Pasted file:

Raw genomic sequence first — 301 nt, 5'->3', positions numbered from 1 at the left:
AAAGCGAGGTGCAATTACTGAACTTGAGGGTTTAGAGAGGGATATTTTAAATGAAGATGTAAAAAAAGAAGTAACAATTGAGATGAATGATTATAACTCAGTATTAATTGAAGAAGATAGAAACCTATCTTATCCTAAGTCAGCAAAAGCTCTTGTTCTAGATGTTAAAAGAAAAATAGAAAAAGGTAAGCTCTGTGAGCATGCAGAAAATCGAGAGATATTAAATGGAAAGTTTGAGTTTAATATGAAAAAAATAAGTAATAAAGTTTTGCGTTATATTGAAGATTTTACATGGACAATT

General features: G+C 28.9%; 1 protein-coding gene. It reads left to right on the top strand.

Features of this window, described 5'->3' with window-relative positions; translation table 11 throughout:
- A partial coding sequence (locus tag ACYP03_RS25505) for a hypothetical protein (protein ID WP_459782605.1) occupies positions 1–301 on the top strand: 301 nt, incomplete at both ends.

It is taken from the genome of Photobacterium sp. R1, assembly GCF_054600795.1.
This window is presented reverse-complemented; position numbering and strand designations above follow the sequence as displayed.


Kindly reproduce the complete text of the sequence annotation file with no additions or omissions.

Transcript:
Raw genomic sequence first — 301 nt, 5'->3', positions numbered from 1 at the left:
AAAGCGAGGTGCAATTACTGAACTTGAGGGTTTAGAGAGGGATATTTTAAATGAAGATGTAAAAAAAGAAGTAACAATTGAGATGAATGATTATAACTCAGTATTAATTGAAGAAGATAGAAACCTATCTTATCCTAAGTCAGCAAAAGCTCTTGTTCTAGATGTTAAAAGAAAAATAGAAAAAGGTAAGCTCTGTGAGCATGCAGAAAATCGAGAGATATTAAATGGAAAGTTTGAGTTTAATATGAAAAAAATAAGTAATAAAGTTTTGCGTTATATTGAAGATTTTACATGGACAATT

General features: G+C 28.9%; 1 protein-coding gene. It reads left to right on the top strand.

Features of this window, described 5'->3' with window-relative positions; translation table 11 throughout:
- A partial coding sequence (locus tag ACYP03_RS25505) for a hypothetical protein (protein ID WP_459782605.1) occupies positions 1–301 on the top strand: 301 nt, incomplete at both ends.

It is taken from the genome of Photobacterium sp. R1, assembly GCF_054600795.1.
This window is presented reverse-complemented; position numbering and strand designations above follow the sequence as displayed.